This Is Why You Should Never Eat Until You're Full

Everyone has overeaten at some point in their life. Perhaps you've unbuttoned your pants during Thanksgiving after a particularly filling dinner, or gotten into an eating competition with a friend. Overeating is defined as eating too much in one sitting or consuming more than your body needs for energy, explains VeryWellHealth. Usually, this means eating until you feel full or more than full, which can cause discomfort. While it may feel satisfying to eat a large meal, it's actually unhealthy to eat until you feel full. Some complications from overeating include feeling bloated, sluggish, difficulty sleeping, or acid reflux, explains Insider

If you feel like you're overeating, try following a tip from Japan. The Japanese have a phrase called "Hara hachi bu," which means "eat until you're 80% full" and which originated in Okinawa, explains Cleveland Clinic. It's good advice, essentially meaning that you should eat an amount of food that will make you feel satisfied but not completely full. Slowing down when you eat can help you understand how much food it takes to make you feel full. There are other things you can do to manage your food cravings and avoid overeating, but sometimes the simplest solutions are the best.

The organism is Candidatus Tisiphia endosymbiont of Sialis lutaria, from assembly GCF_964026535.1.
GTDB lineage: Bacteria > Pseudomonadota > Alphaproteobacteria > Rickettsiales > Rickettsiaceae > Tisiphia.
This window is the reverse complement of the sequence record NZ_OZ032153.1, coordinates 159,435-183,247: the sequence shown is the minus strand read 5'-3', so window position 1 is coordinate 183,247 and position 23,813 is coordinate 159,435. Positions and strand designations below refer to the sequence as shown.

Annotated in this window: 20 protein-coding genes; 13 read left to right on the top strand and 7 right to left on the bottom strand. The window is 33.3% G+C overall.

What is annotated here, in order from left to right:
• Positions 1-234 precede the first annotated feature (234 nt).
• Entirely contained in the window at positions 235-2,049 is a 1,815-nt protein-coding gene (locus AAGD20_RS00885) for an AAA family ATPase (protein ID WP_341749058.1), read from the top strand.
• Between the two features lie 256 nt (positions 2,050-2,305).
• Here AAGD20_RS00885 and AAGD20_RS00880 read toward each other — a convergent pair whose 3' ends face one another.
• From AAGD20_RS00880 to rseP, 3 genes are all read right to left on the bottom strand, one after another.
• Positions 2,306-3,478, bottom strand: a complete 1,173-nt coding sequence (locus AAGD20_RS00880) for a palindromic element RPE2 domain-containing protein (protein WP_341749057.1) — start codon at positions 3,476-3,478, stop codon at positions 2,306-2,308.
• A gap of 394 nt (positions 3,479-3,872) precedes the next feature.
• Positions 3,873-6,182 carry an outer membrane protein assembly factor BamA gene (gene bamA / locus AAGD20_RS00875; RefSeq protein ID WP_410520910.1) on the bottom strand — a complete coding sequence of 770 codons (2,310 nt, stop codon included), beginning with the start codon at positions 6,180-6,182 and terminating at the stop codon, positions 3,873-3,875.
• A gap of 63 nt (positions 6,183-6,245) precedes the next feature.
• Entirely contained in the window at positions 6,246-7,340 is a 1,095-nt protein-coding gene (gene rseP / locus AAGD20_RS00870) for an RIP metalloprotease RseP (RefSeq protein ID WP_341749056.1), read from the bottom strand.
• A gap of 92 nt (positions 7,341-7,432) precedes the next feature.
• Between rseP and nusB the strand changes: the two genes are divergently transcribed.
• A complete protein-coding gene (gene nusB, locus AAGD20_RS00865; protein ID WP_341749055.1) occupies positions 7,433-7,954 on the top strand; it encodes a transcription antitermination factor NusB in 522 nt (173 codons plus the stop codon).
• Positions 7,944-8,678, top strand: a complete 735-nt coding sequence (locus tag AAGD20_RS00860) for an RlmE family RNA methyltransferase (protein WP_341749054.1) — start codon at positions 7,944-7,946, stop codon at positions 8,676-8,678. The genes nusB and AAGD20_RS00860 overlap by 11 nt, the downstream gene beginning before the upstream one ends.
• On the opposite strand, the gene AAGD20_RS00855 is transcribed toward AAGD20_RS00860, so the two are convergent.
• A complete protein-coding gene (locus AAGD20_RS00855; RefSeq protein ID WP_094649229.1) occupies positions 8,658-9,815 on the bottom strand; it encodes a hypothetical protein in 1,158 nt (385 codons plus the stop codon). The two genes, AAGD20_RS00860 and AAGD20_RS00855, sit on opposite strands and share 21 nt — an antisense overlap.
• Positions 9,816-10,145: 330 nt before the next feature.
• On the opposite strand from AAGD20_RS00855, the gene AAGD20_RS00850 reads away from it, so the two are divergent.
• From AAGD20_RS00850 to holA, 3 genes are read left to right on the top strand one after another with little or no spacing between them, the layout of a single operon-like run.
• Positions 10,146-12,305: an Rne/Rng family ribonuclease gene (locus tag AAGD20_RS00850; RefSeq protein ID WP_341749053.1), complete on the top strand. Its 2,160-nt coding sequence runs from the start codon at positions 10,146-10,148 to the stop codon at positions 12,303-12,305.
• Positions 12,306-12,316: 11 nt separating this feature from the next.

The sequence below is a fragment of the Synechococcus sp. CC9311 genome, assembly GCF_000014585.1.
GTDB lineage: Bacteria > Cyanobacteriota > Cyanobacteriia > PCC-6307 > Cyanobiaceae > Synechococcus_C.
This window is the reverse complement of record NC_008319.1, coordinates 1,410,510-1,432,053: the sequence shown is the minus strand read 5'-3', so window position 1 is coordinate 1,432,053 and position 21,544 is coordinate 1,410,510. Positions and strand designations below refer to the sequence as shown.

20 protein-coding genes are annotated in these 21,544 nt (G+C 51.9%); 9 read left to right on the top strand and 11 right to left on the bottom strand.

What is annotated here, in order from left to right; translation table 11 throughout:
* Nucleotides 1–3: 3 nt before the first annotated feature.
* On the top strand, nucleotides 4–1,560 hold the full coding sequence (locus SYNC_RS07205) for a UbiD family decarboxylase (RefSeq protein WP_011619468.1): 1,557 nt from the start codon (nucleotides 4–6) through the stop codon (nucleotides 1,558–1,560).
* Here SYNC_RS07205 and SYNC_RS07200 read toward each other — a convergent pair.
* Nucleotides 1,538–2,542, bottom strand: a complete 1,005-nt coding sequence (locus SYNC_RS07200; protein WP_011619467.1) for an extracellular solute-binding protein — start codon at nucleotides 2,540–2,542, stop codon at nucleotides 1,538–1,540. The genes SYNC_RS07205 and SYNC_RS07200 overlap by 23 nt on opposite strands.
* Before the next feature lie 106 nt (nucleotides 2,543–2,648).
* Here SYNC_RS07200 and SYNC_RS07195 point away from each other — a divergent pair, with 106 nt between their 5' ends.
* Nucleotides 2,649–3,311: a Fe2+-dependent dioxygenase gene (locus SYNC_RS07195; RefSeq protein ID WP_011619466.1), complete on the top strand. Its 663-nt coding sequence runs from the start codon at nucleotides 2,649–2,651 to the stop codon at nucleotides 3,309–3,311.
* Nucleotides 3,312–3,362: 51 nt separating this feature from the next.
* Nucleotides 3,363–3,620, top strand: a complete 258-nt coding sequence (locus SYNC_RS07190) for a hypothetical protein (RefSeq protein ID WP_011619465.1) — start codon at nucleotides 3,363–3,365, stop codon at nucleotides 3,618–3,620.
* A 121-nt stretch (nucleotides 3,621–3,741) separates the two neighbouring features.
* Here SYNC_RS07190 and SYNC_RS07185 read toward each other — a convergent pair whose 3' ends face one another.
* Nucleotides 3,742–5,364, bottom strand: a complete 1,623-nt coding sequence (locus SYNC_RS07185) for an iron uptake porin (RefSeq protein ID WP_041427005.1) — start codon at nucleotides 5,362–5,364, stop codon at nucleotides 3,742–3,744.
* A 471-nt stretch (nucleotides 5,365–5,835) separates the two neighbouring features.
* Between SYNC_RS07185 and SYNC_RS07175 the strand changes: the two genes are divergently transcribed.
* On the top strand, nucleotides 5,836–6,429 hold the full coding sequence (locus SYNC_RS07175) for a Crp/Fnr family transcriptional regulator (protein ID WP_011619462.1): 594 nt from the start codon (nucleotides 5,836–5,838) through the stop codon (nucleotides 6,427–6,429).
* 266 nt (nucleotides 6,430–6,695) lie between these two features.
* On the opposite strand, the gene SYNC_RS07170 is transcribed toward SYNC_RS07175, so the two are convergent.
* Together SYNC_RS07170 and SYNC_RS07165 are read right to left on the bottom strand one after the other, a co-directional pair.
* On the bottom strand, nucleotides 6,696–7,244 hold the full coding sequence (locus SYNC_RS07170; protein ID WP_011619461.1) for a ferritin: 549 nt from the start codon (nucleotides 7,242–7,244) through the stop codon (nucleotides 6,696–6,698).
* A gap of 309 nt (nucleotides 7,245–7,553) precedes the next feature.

Eating slowly can help with overeating

When you eat, your stomach expands. The more food you eat, the larger your stomach will expand to accommodate. The stomach has stretch receptors that activate when water or food enters the stomach, and these receptors send signals to the brain through the vagus nerve that connects the gut and brainstem, according to Harvard Health. The faster you eat, the less time there is for these signals to reach your brain, making you think you're not as full as you actually are. That's why there is no gradual increase in feeling full when you overeat. When you feel full, it is your body's way of telling you, "Hey, it's time to stop eating, you've eaten too much." When you eat, it's actually not a good thing to feel completely stuffed.

Interestingly, some researchers believe that overeating does not cause obesity, but rather it's what you eat rather than how much you eat that drives obesity, according to the Oxford University Press. Still, overeating does have risks, including creating excess body fat depending on what you overeat, increasing your risk of disease, and it can even impair brain function, according to Healthline. Overeating can also cause other health problems, such as diabetes and high blood pressure. Eating smaller portions at a slower pace can help you avoid eating until you feel full. Listen to your body and make sure to stop eating if you start to feel full.